Mystic Lake Casino Hotel and Little Six Casino will close for at least two weeks starting noon Wednesday, March 18, amid the coronavirus pandemic, the Shakopee Mdewakanton Sioux Community announced late Tuesday.
“We have now determined that it is in the best interest of our team members and guests to temporarily close Mystic Lake and Little Six casinos, as their health and well-being is our first and highest priority,” Angela Heikes, president and CEO of the community’s Gaming Enterprise, said in a written statement.
All reservations during the closure will be canceled and refunded automatically, according to a news release from the community. Employees, meanwhile, will receive up to two weeks of pay during the closure.
Community leaders said they plan to reassess the situation in two weeks to decide whether to continue.
The Scott County Public Health Department announced Wednesday that the county’s first confirmed case was a Prior Lake man over the age of 50 who had likely been exposed to travel.
The disease is likely to continue spreading, prompting orders from Gov. Tim Walz closing schools and other gathering places across the state.
“We have been balancing our responsibility of providing jobs and benefits to the thousands of people who depend on us with the rapidly developing guidance from the federal and state government,” community Chairman Keith Anderson said in a statement.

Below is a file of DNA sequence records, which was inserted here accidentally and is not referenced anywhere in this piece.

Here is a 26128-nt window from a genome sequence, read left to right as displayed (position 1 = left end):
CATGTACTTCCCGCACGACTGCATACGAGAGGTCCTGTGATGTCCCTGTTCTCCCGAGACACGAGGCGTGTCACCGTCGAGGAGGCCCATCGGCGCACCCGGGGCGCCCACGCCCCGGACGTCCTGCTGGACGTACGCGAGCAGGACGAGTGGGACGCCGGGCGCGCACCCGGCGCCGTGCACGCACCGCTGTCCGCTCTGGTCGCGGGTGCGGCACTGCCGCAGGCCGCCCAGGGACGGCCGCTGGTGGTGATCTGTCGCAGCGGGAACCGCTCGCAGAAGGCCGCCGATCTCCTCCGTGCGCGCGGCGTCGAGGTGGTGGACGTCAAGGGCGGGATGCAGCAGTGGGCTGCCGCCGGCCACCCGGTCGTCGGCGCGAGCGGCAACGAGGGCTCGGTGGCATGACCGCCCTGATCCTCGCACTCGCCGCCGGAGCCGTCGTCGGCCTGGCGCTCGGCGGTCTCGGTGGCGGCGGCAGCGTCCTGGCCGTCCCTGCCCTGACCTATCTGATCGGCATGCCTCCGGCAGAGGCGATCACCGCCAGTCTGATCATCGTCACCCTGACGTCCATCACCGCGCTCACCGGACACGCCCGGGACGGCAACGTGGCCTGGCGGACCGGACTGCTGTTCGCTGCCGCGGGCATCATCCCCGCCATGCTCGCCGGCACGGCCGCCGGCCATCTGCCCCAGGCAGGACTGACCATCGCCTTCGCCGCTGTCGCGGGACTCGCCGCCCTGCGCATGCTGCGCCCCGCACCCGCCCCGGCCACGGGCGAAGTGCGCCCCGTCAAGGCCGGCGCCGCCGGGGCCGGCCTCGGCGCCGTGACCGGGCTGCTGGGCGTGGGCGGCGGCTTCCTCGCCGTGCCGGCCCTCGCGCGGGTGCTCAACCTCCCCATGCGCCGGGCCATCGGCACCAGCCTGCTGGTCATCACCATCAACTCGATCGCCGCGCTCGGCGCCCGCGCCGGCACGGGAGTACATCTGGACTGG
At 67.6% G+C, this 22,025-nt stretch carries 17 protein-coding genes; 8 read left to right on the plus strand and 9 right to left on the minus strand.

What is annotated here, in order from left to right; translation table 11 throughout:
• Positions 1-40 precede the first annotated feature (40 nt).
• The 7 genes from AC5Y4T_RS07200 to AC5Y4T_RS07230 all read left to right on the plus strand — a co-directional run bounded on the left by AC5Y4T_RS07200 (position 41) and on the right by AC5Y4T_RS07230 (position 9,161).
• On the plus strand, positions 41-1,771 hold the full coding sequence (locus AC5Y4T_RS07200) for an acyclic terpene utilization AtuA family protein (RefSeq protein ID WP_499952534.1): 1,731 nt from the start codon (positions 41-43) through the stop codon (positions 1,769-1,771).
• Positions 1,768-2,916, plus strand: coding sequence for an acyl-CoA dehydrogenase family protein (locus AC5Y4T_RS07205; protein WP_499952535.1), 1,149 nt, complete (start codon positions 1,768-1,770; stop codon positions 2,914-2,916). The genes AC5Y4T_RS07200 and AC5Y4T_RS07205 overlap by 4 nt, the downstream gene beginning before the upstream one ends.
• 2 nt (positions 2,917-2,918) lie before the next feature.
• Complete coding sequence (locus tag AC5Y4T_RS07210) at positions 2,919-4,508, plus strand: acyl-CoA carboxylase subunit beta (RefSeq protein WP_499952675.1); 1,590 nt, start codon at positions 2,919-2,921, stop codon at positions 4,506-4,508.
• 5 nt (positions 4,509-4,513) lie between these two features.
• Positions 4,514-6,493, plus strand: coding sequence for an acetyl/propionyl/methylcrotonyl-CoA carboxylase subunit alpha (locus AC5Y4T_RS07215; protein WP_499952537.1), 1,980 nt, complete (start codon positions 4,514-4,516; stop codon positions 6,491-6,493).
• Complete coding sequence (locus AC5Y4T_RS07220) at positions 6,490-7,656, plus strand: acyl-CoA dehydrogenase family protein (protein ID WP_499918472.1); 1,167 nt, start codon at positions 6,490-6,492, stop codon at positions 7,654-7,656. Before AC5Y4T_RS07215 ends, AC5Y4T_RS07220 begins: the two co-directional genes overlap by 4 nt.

“We have been working diligently on this by the hour to make the right decisions at the right time for our members, employees, team members and guests.”
The community, Scott County’s largest employer, had previously closed some portions of its operations, such as Mystic Lake’s buffet and spa, and limited crowding and close contact among guests. Shows at the Mystic Showroom have also been postponed until at least April.
The community has made other changes across its array of businesses. Hot food service stopped at all the Shakopee Dakota Convenience Stores after Tuesday, and classes at Mazopiya and Dakotah! Sport and Fitness have been halted.
The service changes didn’t stop guests from visiting the casinos earlier in the week. Matthew Soule said he visited Little Six Tuesday night and had friends who were at casinos until they closed Wednesday afternoon.
“I’ve been there on the busiest of busy days, when it’s jam-packed and you can’t find a machine,” Soule said of his visit on Tuesday. “I would say that it was easily at half of what it normally is.”
Soule said that he’s always been impressed by the cleanliness of Little Six and noticed staff taking extra precautions ahead of the closure.
When Soule went to cash in his winnings with a cashier, he was told to put his ticket in a bucket instead of handing it to the staff member who was wearing gloves.
But he said he was still able to walk right up in front of the staff member; health officials have recommended people in public stay 6 feet away from each other.
“You know I’m still standing right in front of you, if I begin to cough you’re out of luck,” Soule said.
Some residents took to social media before the closure criticizing the casino’s decision to stay open on Monday and Tuesday and accusing the Mdewakanton community of a lack of concern for patrons and employees.
“I was really kind of disappointed that they didn’t close sooner,” Soule said, adding he followed news of other casino closures in the days before the announcement.